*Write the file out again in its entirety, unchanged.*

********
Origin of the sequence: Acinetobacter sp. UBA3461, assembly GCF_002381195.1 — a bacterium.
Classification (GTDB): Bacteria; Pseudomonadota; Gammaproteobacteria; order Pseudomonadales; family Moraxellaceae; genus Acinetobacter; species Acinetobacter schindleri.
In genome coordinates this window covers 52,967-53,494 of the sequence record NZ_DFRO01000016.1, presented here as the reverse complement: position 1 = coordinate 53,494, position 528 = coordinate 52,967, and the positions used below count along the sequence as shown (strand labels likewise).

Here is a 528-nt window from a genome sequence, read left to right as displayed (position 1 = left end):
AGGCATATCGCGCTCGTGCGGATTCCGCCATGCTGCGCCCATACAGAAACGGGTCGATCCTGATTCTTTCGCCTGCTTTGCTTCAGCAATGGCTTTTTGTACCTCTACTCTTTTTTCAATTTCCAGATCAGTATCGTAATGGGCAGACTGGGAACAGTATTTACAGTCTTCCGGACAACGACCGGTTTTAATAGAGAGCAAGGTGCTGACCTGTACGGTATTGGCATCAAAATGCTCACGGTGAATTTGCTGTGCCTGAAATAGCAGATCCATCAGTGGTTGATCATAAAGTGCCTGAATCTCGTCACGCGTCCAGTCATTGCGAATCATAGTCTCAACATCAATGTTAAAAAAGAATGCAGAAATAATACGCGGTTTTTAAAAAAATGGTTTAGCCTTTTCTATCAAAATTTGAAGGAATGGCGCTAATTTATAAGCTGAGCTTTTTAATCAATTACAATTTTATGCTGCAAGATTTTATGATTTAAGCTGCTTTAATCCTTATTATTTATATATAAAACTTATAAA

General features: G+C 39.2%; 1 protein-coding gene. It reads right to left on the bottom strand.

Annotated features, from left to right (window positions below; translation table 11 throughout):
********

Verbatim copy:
Origin of the sequence: Acinetobacter sp. UBA3461, assembly GCF_002381195.1 — a bacterium.
Classification (GTDB): Bacteria; Pseudomonadota; Gammaproteobacteria; order Pseudomonadales; family Moraxellaceae; genus Acinetobacter; species Acinetobacter schindleri.
In genome coordinates this window covers 52,967-53,494 of the sequence record NZ_DFRO01000016.1, presented here as the reverse complement: position 1 = coordinate 53,494, position 528 = coordinate 52,967, and the positions used below count along the sequence as shown (strand labels likewise).

Here is a 528-nt window from a genome sequence, read left to right as displayed (position 1 = left end):
AGGCATATCGCGCTCGTGCGGATTCCGCCATGCTGCGCCCATACAGAAACGGGTCGATCCTGATTCTTTCGCCTGCTTTGCTTCAGCAATGGCTTTTTGTACCTCTACTCTTTTTTCAATTTCCAGATCAGTATCGTAATGGGCAGACTGGGAACAGTATTTACAGTCTTCCGGACAACGACCGGTTTTAATAGAGAGCAAGGTGCTGACCTGTACGGTATTGGCATCAAAATGCTCACGGTGAATTTGCTGTGCCTGAAATAGCAGATCCATCAGTGGTTGATCATAAAGTGCCTGAATCTCGTCACGCGTCCAGTCATTGCGAATCATAGTCTCAACATCAATGTTAAAAAAGAATGCAGAAATAATACGCGGTTTTTAAAAAAATGGTTTAGCCTTTTCTATCAAAATTTGAAGGAATGGCGCTAATTTATAAGCTGAGCTTTTTAATCAATTACAATTTTATGCTGCAAGATTTTATGATTTAAGCTGCTTTAATCCTTATTATTTATATATAAAACTTATAAA

General features: G+C 39.2%; 1 protein-coding gene. It reads right to left on the bottom strand.

Annotated features, from left to right (window positions below; translation table 11 throughout):